WHAT’S the key to a successful publishing career?

It is to think of the readers and not monetary rewards, said Visprint Inc. Publishing Manager Nida Ramirez in the fourth instalment of the USTingan, a roundtable discussion on issues about writing and publishing organized by the UST Center for Creative Writing and Studies.

“Awards should not be the aim when we publish a book. It should always be the story and whether the readers are going to like it or not,” Ramirez said, adding that branding the book and the author is very important nowadays.

“Publishing is not just about finding a good story, you have to be distinguishable from the rest,” she said.

Held at the Benavides Building last Janaury 29, the publishing forum featured, aside from the Visprint executive, Precious Pages Corp. president Segundo “Jun” Matias and Booksale founder Emmanuel Sison.

Sison, a graduate of the old UST Faculty of Philosophy and Letters, encouraged the audience to continue writing and developing their own voice and style. He said creativity can go side by side with business.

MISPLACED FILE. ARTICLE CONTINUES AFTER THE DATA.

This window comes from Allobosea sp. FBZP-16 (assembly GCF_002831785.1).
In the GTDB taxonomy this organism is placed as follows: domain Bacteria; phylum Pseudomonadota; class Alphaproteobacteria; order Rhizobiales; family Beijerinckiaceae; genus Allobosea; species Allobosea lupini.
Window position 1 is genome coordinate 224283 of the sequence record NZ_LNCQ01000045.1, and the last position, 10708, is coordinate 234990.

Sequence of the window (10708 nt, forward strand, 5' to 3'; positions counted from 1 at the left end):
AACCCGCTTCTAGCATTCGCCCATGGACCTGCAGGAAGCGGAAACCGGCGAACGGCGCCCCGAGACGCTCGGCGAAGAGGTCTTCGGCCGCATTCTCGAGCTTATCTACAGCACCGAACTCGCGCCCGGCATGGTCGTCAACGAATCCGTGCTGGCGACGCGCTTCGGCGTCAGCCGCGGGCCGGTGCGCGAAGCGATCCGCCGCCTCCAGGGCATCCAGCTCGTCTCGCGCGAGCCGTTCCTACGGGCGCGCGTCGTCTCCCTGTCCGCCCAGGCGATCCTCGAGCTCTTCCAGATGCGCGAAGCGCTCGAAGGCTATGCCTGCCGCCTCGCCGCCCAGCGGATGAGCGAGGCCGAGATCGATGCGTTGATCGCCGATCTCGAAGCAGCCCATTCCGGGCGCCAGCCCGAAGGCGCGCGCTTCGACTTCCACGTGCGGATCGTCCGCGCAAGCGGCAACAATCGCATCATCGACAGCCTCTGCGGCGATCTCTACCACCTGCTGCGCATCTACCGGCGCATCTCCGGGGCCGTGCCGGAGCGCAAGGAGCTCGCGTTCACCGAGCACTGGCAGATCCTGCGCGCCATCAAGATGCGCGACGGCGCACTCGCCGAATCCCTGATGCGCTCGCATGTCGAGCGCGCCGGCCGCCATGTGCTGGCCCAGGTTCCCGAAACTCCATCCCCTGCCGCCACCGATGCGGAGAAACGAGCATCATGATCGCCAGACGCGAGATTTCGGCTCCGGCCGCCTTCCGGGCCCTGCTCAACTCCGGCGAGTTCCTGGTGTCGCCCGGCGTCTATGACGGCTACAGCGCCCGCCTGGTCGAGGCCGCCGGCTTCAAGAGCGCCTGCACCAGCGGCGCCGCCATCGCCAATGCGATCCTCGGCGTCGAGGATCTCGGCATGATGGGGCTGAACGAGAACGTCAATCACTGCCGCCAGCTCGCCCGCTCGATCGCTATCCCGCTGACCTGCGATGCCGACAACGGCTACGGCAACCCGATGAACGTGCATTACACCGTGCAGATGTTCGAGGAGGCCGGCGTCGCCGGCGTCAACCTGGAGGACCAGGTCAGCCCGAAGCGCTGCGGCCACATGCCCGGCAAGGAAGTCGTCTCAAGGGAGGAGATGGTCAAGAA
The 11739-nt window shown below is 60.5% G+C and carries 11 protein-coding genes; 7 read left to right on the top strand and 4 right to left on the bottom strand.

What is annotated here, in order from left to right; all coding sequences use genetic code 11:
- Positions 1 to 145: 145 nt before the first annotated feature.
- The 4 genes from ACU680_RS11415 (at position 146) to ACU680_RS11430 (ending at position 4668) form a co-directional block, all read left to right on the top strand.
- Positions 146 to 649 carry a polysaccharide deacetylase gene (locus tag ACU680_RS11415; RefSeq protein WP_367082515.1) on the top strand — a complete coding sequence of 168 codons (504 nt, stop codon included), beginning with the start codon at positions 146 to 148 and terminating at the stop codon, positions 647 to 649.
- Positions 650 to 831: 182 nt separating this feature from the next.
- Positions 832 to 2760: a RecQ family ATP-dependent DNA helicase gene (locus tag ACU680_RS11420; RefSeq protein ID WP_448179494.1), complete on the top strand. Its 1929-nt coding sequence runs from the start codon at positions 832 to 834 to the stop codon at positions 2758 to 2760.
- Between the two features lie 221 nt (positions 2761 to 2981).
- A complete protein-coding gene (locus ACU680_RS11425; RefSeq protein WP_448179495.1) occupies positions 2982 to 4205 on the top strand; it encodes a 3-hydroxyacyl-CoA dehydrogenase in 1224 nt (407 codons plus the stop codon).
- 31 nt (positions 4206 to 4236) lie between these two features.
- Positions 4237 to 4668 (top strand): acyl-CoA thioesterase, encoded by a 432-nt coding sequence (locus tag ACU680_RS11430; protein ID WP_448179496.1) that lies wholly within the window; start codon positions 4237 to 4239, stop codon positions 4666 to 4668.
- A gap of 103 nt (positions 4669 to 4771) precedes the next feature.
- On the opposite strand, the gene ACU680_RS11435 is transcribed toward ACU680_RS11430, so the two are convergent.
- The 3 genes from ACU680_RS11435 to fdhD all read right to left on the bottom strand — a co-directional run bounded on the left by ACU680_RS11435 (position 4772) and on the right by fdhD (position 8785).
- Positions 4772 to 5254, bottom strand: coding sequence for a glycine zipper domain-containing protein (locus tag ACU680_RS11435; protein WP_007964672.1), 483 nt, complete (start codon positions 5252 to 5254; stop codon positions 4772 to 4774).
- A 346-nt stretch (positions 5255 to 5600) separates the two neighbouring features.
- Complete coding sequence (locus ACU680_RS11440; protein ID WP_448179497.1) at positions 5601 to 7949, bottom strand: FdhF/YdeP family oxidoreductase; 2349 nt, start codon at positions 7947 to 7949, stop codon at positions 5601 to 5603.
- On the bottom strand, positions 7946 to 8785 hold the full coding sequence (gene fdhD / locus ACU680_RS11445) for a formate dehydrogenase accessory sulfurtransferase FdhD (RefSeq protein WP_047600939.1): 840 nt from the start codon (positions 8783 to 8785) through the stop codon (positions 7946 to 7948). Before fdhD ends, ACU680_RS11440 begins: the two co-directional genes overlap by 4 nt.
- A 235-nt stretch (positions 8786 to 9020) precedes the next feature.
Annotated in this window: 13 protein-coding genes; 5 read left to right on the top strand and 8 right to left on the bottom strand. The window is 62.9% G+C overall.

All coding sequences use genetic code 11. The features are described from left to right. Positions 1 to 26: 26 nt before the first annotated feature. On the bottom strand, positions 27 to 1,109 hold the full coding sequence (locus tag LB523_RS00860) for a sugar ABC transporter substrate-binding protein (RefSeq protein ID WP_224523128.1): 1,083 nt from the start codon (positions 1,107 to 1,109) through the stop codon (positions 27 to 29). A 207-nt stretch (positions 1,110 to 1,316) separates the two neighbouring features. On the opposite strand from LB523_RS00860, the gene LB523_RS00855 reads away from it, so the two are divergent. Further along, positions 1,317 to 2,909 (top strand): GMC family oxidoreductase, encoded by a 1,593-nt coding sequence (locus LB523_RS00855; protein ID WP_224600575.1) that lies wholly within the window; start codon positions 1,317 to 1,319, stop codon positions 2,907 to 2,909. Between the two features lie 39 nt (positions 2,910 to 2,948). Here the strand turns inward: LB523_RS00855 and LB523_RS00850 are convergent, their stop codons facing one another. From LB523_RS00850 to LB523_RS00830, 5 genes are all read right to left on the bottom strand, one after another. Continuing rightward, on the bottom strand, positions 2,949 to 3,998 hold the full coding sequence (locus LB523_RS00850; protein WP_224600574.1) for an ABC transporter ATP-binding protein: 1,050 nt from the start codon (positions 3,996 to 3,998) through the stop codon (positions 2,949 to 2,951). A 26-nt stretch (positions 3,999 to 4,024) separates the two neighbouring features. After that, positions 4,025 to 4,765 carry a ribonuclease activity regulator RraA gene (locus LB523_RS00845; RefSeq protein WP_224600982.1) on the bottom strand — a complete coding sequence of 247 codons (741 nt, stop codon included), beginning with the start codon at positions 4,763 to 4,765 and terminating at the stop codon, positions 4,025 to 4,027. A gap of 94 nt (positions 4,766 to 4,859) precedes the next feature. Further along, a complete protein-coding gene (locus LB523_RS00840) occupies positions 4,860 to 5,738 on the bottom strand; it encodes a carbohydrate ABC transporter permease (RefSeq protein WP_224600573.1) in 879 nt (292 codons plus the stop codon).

“You can write and still be in business,” Sison said. “You have to organize your resources and think about what you want.”

Meanwhile, Matias discussed the unexpected success of Filipino translations of best-selling international novels.

“[When we found out] that the translated novels were being read by Filipino readers, we realized we should have done it [with other books] much earlier,” said Matias, who is also the founder of Lampara Publishing House Inc.

Some of the successfully translated novels included Stephenie Meyer’s “Twilight”; Suzzane Collins’ “The Hunger Games”; and E.L. James’ “Fifty Shades of Grey.”

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“[Do not] shy away from reading Filipino,” he said. “Reading English and Filipino [works] is not bad at all.” Andre Arnold T. Santiago

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